When Jeremy Corbyn stumbled into the spotlight as the new opposition leader, he appeared hesitant, blinking like a startled librarian mole emerging from musty underground archives. His tweed jacket prompted as much public scrutiny as his political beliefs, and commentators assumed ‘the left’ – in a new position of mainstream relevance – would offer no more than dusty placards and dated slogans. But this narrative has unravelled of late.
To indulge the analogy, if Jeremy Corbyn was a subterranean librarian mole, he’d be able to keep the roof from caving in while administrative staff moles fling soil at him and invite hostile badgers to carry out a series of ambushes. He would issue more than 300,000 new library cards, despite journalist weasels churning a hateful daily newsletter out of the photocopying machine and vandalising the public notice board with juvenile slurs against him.
In reality, Corbyn’s appearance has benefited to some extent from being accidentally on-trend. David Cameron jeered that he should ‘put on a proper suit’, but suits have been in decline as fast as the popularity of beards has risen. Even companies like J P Morgan have instigated casual dress for their staff in an effort to keep up with the times and attract the best candidates.
As for the many thousands who have joined the Labour Party in support of Corbyn, we don’t really know whether they like their suits to be polyester, herringbone or non-existent, although we caught a glimpse of them at The World Transformed gathering in Liverpool this autumn. The festival, organised by Momentum members, ran alongside the Labour conference and it didn’t fit the bill of a stereotypical lefty event; it felt vibrant and up-lifting.
I attended a session titled ‘Making the left sexy’. As the programme explained: ‘The left is stigmatised in mainstream culture, reduced to something unattractive. This mistrust has impacted public consciousness, leading to major image issues. In order to create a social movement that is capable of transformative change, we need to communicate in ways that entice and appeal to people.’
In the room it became clear that we didn’t all share the same experience of the movement. Twenty-year-olds said they struggle to feel at home in meetings or events where they find themselves the youngest person by decades, while older folk said it’s just as tough walking into a room full of student activists.
Nor did we have the same ideas for creating appealing spaces. Suggestions ranged from starting a red rose gardening club in Newham to disagreements about class as a social signifier. Talking about ‘security’ instead of ‘class’ might be something everyone can relate to without feeling awkward, but either way the ensuing debate demonstrated that cultural divisions don’t map tidily onto economic ones.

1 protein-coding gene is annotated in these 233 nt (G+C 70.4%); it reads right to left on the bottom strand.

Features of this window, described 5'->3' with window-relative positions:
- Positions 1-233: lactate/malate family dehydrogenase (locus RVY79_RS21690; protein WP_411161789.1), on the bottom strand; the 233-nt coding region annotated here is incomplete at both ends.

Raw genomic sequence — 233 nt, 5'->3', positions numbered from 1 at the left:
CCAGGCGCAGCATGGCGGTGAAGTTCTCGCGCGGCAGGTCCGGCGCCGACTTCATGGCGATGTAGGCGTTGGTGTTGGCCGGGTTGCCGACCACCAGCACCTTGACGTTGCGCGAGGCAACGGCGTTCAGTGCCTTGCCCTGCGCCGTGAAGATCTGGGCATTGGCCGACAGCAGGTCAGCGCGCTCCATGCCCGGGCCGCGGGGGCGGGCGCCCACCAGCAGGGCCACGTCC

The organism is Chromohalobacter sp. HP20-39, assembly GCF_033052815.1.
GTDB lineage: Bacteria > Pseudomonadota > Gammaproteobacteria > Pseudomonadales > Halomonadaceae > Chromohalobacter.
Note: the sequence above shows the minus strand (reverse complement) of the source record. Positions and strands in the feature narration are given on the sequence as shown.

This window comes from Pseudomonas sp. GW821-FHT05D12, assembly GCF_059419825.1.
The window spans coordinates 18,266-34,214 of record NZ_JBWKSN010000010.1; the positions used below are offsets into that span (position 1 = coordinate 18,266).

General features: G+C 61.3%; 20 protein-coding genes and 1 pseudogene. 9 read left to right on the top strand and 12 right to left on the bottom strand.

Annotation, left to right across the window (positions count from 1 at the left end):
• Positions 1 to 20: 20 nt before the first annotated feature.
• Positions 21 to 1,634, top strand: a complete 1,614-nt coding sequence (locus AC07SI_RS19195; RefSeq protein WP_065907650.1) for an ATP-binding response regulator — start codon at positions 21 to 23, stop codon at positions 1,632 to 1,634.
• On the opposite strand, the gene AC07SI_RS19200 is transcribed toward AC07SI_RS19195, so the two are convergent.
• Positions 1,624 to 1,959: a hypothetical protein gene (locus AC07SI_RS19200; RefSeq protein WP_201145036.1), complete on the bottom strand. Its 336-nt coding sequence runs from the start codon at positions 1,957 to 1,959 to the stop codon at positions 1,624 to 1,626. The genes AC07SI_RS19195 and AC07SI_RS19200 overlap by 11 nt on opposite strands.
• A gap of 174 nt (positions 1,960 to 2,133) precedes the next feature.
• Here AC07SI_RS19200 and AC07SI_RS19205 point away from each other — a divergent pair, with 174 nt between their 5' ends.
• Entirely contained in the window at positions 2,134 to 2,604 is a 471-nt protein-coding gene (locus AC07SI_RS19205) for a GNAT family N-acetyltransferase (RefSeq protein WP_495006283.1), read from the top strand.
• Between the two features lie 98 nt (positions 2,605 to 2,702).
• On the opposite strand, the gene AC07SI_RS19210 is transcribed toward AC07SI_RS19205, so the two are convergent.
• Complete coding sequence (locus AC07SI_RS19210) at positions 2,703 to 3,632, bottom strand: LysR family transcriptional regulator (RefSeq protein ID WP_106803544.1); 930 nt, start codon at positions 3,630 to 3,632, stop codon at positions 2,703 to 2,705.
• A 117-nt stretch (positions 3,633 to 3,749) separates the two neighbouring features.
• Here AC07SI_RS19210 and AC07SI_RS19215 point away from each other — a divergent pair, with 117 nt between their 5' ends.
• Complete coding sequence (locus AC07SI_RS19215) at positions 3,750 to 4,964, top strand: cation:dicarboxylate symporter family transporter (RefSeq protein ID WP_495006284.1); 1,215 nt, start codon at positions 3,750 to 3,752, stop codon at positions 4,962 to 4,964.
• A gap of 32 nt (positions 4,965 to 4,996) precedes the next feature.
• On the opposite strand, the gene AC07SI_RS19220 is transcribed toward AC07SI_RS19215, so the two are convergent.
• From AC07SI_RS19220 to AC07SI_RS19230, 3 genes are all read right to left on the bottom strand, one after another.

Accepting that there’s a lot of room for improvement, we shared a keenness to create open and welcoming spaces for discussing politics without being pushy or creating cliques and sub-cultures. In a move away from default activities, such as standing on street corners handing out leaflets to harassed shoppers – who, in that moment probably don’t need the latest runthrough on the military-industrial complex – we explored more meaningful engagement, like ‘deep canvassing’ or setting up tea stalls to give passers-by a more comfortable chance to stop and chat. Deep canvassing, in contrast to the rapid, systematic style of modern canvassing, involves taking time to talk to people on a more personal level, with questions that lead the audience to realise for themselves the point that you’re trying to get across.
Overall, it was reassuring to find that we weren’t a homogenous group in terms of our experience of the left. The trope of aggressive ‘political correctness’ was virtually absent here and instead there was a desire to show empathy and compassion for people we don’t agree with, particularly in the wake of Brexit.
The caricature left-wing activist may be real enough, but only makes up a fraction of a much broader radical ferment that really doesn’t fit the stereotype. Our celebration of difference is the ideological cornerstone of a diverse movement that could yet ‘make the left sexy’.
A growing sense of confidence was summed up by Liz Ashley from Cheltenham, who said: ‘We’ve been on the losing side for a long time, and in the past I’ve been apologetic about being a socialist. But now that Corbyn’s won a second time, I bet my friends in the pub are going to start saying they supported him all along. When I go out walking my dog I’ll stop and chat to people, and let them see that I’ve moved my Labour badge up from below my lapel.’
As the relaunched Tribune prepares its second issue, Hilary Wainwright assesses the history of the paper and the left Labour MPs who rallied around it – and the lessons it offers today’s Labour left
As anti-Corbyn Labour MPs kick up a fuss in the press about possible reselections, Hilary Wainwright looks back at the strikingly similar alarm in the parliamentary establishment in the 1970s and 1980s
In a world of isolation and a left which tends towards despondency, collective joy is our weapon against neoliberalism. Sam Swann reflects on The World Transformed 2018
Michael Calderbank brings you a bite-sized guide to what went on at conference, and what that means for the future of the party.
Labour needs to develop a socialist strategy that goes beyond a single election manifesto. Leo Panitch and Sam Gindin look at the challenge of state transformation
If we want a radical socialist government, it starts with democratising the party from the bottom up. Dan Gerke argues in favour of mandatory reselection.